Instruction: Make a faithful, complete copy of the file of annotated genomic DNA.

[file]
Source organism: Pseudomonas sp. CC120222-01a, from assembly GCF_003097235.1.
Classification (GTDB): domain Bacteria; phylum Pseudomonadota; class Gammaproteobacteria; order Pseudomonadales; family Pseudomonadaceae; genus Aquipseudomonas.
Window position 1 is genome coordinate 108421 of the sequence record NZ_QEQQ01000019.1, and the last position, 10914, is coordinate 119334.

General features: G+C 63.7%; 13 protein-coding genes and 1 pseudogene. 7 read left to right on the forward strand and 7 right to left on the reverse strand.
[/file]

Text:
Source organism: Pseudomonas sp. CC120222-01a, from assembly GCF_003097235.1.
Classification (GTDB): domain Bacteria; phylum Pseudomonadota; class Gammaproteobacteria; order Pseudomonadales; family Pseudomonadaceae; genus Aquipseudomonas.
Window position 1 is genome coordinate 108421 of the sequence record NZ_QEQQ01000019.1, and the last position, 10914, is coordinate 119334.

General features: G+C 63.7%; 13 protein-coding genes and 1 pseudogene. 7 read left to right on the forward strand and 7 right to left on the reverse strand.